The worst U.S. drought in more than five decades will lower farm profits 3.3 percent this year from 2011 as rising feed costs outweigh higher crop prices caused by drier conditions, the government said.
Income will fall to $114 billion from 2011's record $117.9 billion, the U.S. Department of Agriculture said Tuesday on its website. The estimate for this year is down from $122.2 billion in August. Expenses such as diesel fuel and animal feed will increase 9 percent to an all-time high of $237.1 billion.
Corn futures traded in Chicago surged 68 percent from mid-June to reach a record $8.49 a bushel on Aug. 10, while soybeans set a record and wheat rose to its highest in four years. The drought may raise food costs for consumers as much as 4 percent in 2013, the USDA said last week. Corn has since fallen 12 percent through Monday, while soybeans are down 7.1 percent and wheat 2 percent in the past three months.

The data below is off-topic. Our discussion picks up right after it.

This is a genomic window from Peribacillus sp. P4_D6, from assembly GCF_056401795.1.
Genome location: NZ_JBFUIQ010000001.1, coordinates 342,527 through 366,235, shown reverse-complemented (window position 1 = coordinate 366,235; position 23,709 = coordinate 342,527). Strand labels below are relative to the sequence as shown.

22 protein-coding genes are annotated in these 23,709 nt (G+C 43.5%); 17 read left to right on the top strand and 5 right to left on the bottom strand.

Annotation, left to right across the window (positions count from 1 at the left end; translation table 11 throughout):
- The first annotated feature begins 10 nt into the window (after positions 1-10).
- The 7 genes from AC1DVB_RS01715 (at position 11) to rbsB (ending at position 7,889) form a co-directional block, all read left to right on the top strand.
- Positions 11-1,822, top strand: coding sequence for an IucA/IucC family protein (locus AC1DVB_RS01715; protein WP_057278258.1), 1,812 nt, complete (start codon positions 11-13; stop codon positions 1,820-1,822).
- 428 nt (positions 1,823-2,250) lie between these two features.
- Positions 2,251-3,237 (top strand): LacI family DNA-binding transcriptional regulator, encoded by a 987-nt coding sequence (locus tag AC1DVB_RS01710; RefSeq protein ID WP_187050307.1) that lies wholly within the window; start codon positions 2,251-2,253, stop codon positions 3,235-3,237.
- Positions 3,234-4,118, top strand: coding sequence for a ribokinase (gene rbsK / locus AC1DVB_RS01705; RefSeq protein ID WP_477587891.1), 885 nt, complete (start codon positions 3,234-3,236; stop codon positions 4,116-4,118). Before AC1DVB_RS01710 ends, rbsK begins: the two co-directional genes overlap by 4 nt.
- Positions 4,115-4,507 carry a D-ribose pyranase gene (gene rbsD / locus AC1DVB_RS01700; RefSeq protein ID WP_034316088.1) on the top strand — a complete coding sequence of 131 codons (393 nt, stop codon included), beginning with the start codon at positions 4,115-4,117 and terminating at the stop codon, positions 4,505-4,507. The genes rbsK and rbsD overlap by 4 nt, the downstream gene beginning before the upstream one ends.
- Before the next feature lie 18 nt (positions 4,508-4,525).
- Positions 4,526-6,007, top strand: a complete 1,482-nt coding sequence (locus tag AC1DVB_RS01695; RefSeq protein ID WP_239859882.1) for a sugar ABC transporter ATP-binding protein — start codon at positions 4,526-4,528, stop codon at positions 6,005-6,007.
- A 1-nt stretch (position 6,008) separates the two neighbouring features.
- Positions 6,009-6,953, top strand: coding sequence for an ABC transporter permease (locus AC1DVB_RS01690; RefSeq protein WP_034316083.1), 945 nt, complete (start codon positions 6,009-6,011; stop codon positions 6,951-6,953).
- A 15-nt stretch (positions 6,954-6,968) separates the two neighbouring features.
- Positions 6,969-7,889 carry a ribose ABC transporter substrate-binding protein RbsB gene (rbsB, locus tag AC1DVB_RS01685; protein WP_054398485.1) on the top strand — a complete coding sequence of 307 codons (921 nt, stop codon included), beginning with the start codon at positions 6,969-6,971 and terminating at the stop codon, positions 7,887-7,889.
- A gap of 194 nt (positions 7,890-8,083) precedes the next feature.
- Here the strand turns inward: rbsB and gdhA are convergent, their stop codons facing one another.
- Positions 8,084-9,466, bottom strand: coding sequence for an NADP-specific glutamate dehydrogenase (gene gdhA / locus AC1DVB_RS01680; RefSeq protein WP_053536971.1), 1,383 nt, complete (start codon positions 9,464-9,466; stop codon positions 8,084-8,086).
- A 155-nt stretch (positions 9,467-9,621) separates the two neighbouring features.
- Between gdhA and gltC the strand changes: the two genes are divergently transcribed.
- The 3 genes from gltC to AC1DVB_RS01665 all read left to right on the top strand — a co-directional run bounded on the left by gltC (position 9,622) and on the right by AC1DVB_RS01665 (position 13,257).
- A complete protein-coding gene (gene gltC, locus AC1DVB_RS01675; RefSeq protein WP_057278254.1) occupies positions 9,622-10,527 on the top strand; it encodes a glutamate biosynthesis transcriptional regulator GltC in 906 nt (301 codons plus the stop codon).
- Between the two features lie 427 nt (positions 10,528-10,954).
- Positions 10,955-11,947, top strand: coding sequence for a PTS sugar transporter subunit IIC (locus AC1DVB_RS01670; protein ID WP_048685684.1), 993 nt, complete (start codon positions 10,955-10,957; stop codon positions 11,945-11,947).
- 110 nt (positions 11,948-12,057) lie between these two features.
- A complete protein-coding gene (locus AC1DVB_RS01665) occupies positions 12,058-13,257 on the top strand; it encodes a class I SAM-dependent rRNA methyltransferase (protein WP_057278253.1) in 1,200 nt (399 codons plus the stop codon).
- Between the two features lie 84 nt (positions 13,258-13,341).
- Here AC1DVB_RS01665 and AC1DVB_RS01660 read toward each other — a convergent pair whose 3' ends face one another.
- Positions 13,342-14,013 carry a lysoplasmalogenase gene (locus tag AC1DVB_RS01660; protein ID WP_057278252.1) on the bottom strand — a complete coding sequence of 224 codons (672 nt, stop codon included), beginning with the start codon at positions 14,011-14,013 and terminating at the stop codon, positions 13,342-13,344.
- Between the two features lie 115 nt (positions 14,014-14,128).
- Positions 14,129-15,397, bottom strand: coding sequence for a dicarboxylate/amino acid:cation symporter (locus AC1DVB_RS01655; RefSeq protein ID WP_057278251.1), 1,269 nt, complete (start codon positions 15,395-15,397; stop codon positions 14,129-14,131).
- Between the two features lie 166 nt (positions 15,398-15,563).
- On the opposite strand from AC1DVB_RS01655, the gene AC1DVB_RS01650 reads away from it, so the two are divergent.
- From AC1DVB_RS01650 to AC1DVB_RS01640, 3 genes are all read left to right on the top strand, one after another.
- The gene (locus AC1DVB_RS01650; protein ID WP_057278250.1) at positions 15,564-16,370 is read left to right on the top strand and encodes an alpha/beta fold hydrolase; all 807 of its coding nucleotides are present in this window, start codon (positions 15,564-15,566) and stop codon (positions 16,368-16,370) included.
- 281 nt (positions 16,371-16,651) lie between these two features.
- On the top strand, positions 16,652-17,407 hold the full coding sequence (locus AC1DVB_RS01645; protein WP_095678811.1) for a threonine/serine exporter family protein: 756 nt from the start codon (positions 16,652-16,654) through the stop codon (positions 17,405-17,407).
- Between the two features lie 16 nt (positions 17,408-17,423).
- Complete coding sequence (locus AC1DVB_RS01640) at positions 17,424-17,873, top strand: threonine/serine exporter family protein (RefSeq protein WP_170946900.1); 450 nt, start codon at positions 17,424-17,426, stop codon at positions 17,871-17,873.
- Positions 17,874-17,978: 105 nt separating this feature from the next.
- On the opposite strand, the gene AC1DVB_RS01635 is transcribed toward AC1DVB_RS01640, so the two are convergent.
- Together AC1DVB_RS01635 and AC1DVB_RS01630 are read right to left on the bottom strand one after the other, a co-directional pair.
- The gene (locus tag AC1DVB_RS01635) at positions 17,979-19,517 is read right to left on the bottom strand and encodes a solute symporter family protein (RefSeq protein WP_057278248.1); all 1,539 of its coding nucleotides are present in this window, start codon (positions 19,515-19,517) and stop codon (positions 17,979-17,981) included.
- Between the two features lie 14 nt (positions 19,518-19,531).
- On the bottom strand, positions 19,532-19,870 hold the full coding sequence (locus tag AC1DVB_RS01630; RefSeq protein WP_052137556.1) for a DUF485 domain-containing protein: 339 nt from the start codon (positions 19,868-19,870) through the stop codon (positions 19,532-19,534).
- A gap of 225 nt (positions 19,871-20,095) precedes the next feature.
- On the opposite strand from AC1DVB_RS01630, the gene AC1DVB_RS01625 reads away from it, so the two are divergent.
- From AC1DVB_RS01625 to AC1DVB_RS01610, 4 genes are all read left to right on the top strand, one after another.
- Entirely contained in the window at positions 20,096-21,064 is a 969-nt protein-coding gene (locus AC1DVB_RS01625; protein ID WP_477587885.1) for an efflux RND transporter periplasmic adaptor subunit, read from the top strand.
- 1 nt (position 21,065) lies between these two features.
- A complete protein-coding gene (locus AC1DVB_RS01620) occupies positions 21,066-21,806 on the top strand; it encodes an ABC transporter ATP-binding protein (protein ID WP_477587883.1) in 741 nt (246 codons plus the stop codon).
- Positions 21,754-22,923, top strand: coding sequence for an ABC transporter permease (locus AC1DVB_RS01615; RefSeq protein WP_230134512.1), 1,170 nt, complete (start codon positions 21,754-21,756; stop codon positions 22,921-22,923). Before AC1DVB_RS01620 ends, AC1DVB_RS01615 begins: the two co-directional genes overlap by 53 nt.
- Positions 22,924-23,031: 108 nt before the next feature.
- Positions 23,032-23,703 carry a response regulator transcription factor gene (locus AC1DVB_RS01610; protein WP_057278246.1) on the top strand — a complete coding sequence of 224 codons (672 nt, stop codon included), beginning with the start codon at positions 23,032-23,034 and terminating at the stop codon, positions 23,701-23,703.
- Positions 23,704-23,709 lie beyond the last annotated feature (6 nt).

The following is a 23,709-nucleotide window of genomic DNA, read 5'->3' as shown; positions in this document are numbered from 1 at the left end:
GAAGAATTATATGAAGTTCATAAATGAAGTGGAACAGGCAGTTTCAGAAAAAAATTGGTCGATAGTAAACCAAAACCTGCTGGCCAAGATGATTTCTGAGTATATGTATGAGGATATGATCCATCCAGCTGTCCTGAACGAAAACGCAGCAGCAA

"Solid gains in the projected annual value of U.S. agricultural production will be more than offset by increases in purchased inputs and payments to stakeholders," the department said in a statement. "In particular, feed expenses are forecast to increase almost $10 billion in 2012."
Agriculture is responsible for about 1.2 percent of U.S. gross domestic product, according to the department. The worst drought since 1956 may continue through February, according to the USDA.The value of crops bought by companies such as Cargill Inc. or Archer Daniels Midland Co. will rise 2.7 percent to a record $210.3 billion this year, while revenue from livestock sales will increase 2 percent to $167.9 billion, the USDA said.